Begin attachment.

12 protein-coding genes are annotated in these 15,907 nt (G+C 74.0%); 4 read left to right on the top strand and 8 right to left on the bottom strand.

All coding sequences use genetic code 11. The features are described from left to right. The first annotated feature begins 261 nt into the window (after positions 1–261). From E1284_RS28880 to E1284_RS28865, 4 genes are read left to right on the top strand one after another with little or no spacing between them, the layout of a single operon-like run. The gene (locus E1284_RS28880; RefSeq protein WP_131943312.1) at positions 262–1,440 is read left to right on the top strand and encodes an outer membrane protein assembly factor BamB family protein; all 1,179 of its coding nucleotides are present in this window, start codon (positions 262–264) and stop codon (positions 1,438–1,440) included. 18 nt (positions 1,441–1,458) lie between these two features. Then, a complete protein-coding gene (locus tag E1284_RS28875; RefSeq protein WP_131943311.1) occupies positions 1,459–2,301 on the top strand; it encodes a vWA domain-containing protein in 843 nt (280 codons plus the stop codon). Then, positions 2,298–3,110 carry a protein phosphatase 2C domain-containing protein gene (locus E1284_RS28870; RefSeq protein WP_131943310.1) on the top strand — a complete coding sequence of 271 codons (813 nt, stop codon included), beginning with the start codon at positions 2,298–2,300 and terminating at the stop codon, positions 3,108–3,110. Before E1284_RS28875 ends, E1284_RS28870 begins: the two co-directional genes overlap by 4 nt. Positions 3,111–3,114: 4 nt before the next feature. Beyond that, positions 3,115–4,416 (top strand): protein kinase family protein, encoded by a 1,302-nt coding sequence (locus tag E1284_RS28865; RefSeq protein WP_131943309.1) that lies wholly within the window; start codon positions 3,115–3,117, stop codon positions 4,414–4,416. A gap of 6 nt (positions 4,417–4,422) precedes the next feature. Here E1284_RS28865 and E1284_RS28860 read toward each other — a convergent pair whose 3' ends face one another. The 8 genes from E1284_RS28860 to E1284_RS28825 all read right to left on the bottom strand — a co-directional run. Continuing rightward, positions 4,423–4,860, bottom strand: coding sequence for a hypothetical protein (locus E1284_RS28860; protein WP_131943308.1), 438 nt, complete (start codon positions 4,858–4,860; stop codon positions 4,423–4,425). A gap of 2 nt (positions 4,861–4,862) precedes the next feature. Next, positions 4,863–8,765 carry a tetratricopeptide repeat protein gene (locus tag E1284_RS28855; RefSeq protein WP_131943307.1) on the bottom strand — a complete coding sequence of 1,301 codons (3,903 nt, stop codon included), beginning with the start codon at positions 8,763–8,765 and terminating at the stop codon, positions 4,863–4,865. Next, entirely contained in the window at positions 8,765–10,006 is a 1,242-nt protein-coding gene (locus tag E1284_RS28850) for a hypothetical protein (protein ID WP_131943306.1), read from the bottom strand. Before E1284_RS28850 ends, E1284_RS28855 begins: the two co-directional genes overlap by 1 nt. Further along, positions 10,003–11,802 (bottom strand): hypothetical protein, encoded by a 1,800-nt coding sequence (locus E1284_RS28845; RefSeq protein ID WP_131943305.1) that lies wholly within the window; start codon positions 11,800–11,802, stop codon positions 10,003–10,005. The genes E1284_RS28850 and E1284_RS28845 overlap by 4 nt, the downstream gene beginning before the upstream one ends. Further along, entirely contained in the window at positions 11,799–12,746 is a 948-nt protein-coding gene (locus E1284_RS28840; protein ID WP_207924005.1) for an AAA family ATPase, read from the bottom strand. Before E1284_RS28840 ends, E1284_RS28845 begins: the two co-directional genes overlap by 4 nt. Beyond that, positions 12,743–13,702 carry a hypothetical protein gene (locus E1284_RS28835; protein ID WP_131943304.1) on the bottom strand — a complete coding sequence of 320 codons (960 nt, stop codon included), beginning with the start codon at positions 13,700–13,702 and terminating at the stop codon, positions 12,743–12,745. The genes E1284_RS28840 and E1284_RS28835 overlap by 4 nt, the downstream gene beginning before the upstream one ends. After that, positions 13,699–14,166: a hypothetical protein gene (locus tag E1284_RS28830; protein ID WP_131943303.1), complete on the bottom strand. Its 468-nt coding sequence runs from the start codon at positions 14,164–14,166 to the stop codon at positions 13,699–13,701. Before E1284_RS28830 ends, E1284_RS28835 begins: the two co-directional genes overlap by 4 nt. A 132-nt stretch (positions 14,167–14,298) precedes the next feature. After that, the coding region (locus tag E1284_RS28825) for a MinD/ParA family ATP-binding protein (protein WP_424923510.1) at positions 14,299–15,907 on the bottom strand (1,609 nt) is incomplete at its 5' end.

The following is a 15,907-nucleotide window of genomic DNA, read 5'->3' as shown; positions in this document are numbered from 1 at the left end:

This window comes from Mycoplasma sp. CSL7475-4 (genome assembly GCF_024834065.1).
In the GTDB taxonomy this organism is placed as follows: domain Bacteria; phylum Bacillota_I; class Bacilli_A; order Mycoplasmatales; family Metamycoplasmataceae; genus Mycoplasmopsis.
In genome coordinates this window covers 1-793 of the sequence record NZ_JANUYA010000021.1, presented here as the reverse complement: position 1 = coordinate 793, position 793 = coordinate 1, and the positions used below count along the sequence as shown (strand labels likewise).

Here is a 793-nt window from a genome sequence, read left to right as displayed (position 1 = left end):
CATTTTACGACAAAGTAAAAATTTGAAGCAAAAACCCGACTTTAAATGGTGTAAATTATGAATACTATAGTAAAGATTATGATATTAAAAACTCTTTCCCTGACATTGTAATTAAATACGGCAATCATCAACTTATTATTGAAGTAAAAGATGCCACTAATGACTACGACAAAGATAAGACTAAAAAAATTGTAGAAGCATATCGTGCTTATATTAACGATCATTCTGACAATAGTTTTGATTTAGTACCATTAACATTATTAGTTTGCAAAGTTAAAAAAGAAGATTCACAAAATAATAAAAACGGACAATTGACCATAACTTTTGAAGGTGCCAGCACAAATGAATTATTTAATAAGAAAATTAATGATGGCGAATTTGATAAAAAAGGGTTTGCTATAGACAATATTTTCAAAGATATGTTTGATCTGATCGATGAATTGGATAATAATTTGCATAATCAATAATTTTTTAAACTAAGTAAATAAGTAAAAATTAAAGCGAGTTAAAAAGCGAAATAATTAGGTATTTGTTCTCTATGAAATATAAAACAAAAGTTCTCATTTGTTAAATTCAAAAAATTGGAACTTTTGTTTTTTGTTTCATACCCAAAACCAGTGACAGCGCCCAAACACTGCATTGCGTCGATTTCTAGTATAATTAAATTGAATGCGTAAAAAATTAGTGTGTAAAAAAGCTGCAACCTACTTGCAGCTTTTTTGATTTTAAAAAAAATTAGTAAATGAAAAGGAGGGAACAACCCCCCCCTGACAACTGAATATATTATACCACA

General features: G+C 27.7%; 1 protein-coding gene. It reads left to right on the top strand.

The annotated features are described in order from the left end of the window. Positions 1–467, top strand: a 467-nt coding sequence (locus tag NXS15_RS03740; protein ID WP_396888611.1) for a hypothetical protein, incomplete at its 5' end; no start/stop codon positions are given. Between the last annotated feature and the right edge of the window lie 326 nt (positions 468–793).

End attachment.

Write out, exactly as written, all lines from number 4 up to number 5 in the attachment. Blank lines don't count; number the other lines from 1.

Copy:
This window comes from Mycoplasma sp. CSL7475-4 (genome assembly GCF_024834065.1).
In the GTDB taxonomy this organism is placed as follows: domain Bacteria; phylum Bacillota_I; class Bacilli_A; order Mycoplasmatales; family Metamycoplasmataceae; genus Mycoplasmopsis.